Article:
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N2 - On August 12' 1996' Nancy Reagan' the former First Lady' gave tribute to her husband during the Republican National Convention in San Diego. Mrs. Reagan spoke briefly but poignantly following a videotape viewing dedicated to the former president. Her short tribute brought tears to many in the convention hall. At the conclusion of her presentation she repeated a line Ronald Reagan had spoken during the 1992 Republican National Convention: "When I'm gone' I hope it will be recorded that I appealed to your best hopes' not your worst fears." The tears and emotional displays at the convention were indicative of Reagan's cherished memory and heroic standing among Republicans. The tribute was also a testament to Reagan's rhetorical efforts in conditioning memories of his presidency. But above all else' the tribute given by Mrs. Reagan to her husband (quoting her husband's own words) was situated within the context of death. As such' the tribute took on a eulogistic form-a eulogy before death. Why would a living former president be given a tribute that borders on a eulogy? This tribute and other speeches' I contend' were consistent with a strategic effort on the part of Ronald Reagan and those entrusted with the construction of his historical place to frame the public memory of his role in renewing the American dream. All leaders are concerned with their heritage and consequently are eager to secure their place in history. Presidents' in particular' are prone to the practice of conditioning memories. These efforts are often understood in terms of the recognized genre of the farewell addresses. My purpose in the present paper' however' is to set aside these generic qualities and instead attend to these efforts in terms of the rhetorical construction of public memory.1 While presidents seek to leave a legacy of their achievements in ofce' the construction of public memory requires additional rhetorical efforts that aim at mythologizing a president's time and space in the nation's collective memory.2 Like other recent presidents Reagan was concerned with his place in history' but unlike other presidents he pursued numerous opportunities to fuse eulogistic references to suggest his preferred memories. Late in his second term and on several occasions thereafter' Ronald Reagan used his speeches and public statements to condition memories in a unique way-by crafting his own eulogy. Reagan's efforts' I contend' are different from mere wishes of a leader for a good historical account of one's public life. Reagan' I submit' consciously sought rhetorical opportunities to condition his own legacy by crafting the very words he hoped others would utter after his ultimate departure. I arrive at this contention by analyzing Reagan's efforts at incorporating eulogistic elements in several of his late speeches and his efforts at framing the discourse of his public memory. Ronald Reagan understood better than most recent presidents the power of rhetoric and mastered its practices throughout his political life. He would often suggest the narratives that would one day reflect on his presidency and his political life. At the zenith of his many years in politics he began to write his nal chapter and to project a historical account of his political role and significance. Eulogistic elements would thus fuse themselves into several of Reagan's late public orations' such as his 1989 farewell address and his 1992 Republican Convention address. I ground my discussion in the functions of the Greek funeral orations. I supplement this discussion with the notion of time and timing and the conversion of time into space.3 The connecting thought here is the view that eulogies are temporal discourses meant to construct timeless memories and consequently seek to construct future space for such memories The eulogy seeks an enduring presence located in an audience member's memory. Likewise' eulogies to prominent individuals seek presence in a community's myth and narrative. I stipulate here that similar to the Greek epitaphioi that established Athens through myths and sacred values attributed to its past heroes' in departing and eulogizing the polis' Reagan eulogized himself to secure historical memories. I argue that in fusing eulogistic elements in his late speeches' Reagan sought to offer an account of his presidency that he hoped would be accepted and repeated after his ultimate departure. In other words' he hoped to condition a preferred account of his presidency that would be installed in the polity's public memory. Reagan developed his persona mythically by converting the temporal into timeless and hence into memory.4 The framing of public memory was constructed by turning the temporal into sacred and moral text via eulogistic references.5 Thus' the temporal Reagan sought to become a mythically enduring Reagan by constructing space for his time in the polity's story. In so doing' Reagan hoped to invest his political persona with moral imperatives whose very endurance could guarantee memory. The connection between rhetoric and public memory has ancient origins. The ancient Athenians recognized the importance of public address in crafting stable and stabilizing public memories. Contemporary students of public memory would do well to attend to classical rhetorical notions of the construction of public memories.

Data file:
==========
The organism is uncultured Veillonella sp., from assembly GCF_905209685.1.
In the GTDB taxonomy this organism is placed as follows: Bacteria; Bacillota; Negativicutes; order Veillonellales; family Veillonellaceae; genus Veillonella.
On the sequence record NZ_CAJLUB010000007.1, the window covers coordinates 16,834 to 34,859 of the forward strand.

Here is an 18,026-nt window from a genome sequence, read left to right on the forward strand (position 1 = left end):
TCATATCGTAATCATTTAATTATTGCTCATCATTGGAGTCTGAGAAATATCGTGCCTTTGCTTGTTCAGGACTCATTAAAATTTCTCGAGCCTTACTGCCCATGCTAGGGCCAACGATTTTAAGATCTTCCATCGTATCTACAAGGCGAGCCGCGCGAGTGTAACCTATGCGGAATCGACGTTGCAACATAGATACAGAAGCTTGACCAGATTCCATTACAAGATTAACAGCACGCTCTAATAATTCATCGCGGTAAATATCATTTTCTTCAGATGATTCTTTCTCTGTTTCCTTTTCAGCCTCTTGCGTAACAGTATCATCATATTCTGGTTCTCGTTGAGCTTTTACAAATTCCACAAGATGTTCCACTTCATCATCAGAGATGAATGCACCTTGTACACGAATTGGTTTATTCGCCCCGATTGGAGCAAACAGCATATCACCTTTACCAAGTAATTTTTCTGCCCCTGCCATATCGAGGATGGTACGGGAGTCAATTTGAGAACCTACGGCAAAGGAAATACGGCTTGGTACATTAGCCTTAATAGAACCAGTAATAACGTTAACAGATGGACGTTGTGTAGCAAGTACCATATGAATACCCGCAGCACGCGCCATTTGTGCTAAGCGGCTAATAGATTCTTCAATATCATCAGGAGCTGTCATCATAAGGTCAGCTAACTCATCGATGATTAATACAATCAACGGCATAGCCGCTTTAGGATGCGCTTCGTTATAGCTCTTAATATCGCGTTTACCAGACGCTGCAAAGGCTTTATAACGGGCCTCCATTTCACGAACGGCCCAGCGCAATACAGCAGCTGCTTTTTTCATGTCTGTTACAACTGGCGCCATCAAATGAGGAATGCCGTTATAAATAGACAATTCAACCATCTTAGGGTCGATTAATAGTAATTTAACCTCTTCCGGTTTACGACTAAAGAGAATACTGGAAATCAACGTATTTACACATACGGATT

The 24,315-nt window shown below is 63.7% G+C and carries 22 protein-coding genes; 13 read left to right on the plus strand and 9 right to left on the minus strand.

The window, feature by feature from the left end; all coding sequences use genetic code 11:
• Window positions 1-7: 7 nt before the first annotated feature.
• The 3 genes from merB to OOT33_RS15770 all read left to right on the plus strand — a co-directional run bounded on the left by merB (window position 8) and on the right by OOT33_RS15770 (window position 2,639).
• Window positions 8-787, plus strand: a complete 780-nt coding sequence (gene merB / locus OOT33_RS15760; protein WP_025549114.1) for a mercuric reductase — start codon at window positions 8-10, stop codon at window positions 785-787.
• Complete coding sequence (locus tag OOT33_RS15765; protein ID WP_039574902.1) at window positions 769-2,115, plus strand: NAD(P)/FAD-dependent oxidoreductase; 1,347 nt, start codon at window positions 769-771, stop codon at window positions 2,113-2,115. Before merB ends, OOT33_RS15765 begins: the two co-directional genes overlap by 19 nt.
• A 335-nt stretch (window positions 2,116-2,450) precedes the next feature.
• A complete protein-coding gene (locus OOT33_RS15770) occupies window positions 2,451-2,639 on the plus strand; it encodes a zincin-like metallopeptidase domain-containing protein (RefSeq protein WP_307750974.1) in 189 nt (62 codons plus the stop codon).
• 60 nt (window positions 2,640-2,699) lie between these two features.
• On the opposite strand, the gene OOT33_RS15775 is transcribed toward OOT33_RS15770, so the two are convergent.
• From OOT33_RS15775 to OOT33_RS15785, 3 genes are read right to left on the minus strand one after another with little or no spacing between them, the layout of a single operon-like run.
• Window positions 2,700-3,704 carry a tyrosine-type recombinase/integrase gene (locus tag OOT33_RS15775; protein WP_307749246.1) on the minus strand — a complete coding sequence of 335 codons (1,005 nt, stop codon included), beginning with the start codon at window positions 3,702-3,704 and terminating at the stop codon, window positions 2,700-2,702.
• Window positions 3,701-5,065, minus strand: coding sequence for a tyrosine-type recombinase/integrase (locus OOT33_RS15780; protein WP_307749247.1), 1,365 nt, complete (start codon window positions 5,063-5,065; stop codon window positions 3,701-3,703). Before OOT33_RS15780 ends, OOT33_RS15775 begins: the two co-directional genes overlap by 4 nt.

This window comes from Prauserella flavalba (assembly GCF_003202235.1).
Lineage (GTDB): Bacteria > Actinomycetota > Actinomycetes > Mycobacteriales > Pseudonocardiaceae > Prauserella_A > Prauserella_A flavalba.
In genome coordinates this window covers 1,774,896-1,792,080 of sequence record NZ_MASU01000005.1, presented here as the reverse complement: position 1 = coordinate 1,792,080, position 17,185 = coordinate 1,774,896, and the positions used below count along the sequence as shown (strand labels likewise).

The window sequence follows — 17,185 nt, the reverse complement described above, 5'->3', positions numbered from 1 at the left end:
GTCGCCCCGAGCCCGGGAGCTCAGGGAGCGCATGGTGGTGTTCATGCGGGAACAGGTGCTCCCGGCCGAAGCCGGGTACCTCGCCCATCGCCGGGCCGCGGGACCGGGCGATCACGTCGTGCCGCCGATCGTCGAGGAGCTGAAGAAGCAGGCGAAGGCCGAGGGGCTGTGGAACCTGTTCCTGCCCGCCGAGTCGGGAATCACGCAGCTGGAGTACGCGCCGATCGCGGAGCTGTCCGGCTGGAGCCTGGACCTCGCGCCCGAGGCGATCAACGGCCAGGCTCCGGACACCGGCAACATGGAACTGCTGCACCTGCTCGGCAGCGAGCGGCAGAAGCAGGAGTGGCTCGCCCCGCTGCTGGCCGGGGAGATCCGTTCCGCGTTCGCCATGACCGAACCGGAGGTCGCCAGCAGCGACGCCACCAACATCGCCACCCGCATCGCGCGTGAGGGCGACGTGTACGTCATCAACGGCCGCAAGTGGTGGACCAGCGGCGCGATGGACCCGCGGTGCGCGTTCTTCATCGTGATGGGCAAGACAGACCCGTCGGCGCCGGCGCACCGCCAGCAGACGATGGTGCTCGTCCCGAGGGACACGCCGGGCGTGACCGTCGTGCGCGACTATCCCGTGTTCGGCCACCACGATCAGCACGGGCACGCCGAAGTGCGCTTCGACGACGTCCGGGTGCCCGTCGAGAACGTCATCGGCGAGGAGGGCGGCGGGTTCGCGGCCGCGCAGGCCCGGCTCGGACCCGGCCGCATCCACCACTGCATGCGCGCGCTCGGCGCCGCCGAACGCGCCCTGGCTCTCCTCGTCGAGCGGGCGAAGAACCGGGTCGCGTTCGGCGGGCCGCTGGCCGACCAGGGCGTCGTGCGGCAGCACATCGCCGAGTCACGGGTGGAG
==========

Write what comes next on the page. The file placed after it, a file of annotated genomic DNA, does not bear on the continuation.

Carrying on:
AB - On August 12' 1996' Nancy Reagan' the former First Lady' gave tribute to her husband during the Republican National Convention in San Diego. Mrs. Reagan spoke briefly but poignantly following a videotape viewing dedicated to the former president. Her short tribute brought tears to many in the convention hall. At the conclusion of her presentation she repeated a line Ronald Reagan had spoken during the 1992 Republican National Convention: "When I'm gone' I hope it will be recorded that I appealed to your best hopes' not your worst fears." The tears and emotional displays at the convention were indicative of Reagan's cherished memory and heroic standing among Republicans. The tribute was also a testament to Reagan's rhetorical efforts in conditioning memories of his presidency. But above all else' the tribute given by Mrs. Reagan to her husband (quoting her husband's own words) was situated within the context of death. As such' the tribute took on a eulogistic form-a eulogy before death. Why would a living former president be given a tribute that borders on a eulogy? This tribute and other speeches' I contend' were consistent with a strategic effort on the part of Ronald Reagan and those entrusted with the construction of his historical place to frame the public memory of his role in renewing the American dream. All leaders are concerned with their heritage and consequently are eager to secure their place in history. Presidents' in particular' are prone to the practice of conditioning memories. These efforts are often understood in terms of the recognized genre of the farewell addresses. My purpose in the present paper' however' is to set aside these generic qualities and instead attend to these efforts in terms of the rhetorical construction of public memory.1 While presidents seek to leave a legacy of their achievements in ofce' the construction of public memory requires additional rhetorical efforts that aim at mythologizing a president's time and space in the nation's collective memory.2 Like other recent presidents Reagan was concerned with his place in history' but unlike other presidents he pursued numerous opportunities to fuse eulogistic references to suggest his preferred memories. Late in his second term and on several occasions thereafter' Ronald Reagan used his speeches and public statements to condition memories in a unique way-by crafting his own eulogy. Reagan's efforts' I contend' are different from mere wishes of a leader for a good historical account of one's public life. Reagan' I submit' consciously sought rhetorical opportunities to condition his own legacy by crafting the very words he hoped others would utter after his ultimate departure. I arrive at this contention by analyzing Reagan's efforts at incorporating eulogistic elements in several of his late speeches and his efforts at framing the discourse of his public memory. Ronald Reagan understood better than most recent presidents the power of rhetoric and mastered its practices throughout his political life. He would often suggest the narratives that would one day reflect on his presidency and his political life. At the zenith of his many years in politics he began to write his nal chapter and to project a historical account of his political role and significance. Eulogistic elements would thus fuse themselves into several of Reagan's late public orations' such as his 1989 farewell address and his 1992 Republican Convention address. I ground my discussion in the functions of the Greek funeral orations. I supplement this discussion with the notion of time and timing and the conversion of time into space.3 The connecting thought here is the view that eulogies are temporal discourses meant to construct timeless memories and consequently seek to construct future space for such memories The eulogy seeks an enduring presence located in an audience member's memory. Likewise' eulogies to prominent individuals seek presence in a community's myth and narrative. I stipulate here that similar to the Greek epitaphioi that established Athens through myths and sacred values attributed to its past heroes' in departing and eulogizing the polis' Reagan eulogized himself to secure historical memories. I argue that in fusing eulogistic elements in his late speeches' Reagan sought to offer an account of his presidency that he hoped would be accepted and repeated after his ultimate departure. In other words' he hoped to condition a preferred account of his presidency that would be installed in the polity's public memory. Reagan developed his persona mythically by converting the temporal into timeless and hence into memory.4 The framing of public memory was constructed by turning the temporal into sacred and moral text via eulogistic references.5 Thus' the temporal Reagan sought to become a mythically enduring Reagan by constructing space for his time in the polity's story. In so doing' Reagan hoped to invest his political persona with moral imperatives whose very endurance could guarantee memory. The connection between rhetoric and public memory has ancient origins. The ancient Athenians recognized the importance of public address in crafting stable and stabilizing public memories. Contemporary students of public memory would do well to attend to classical rhetorical notions of the construction of public memories.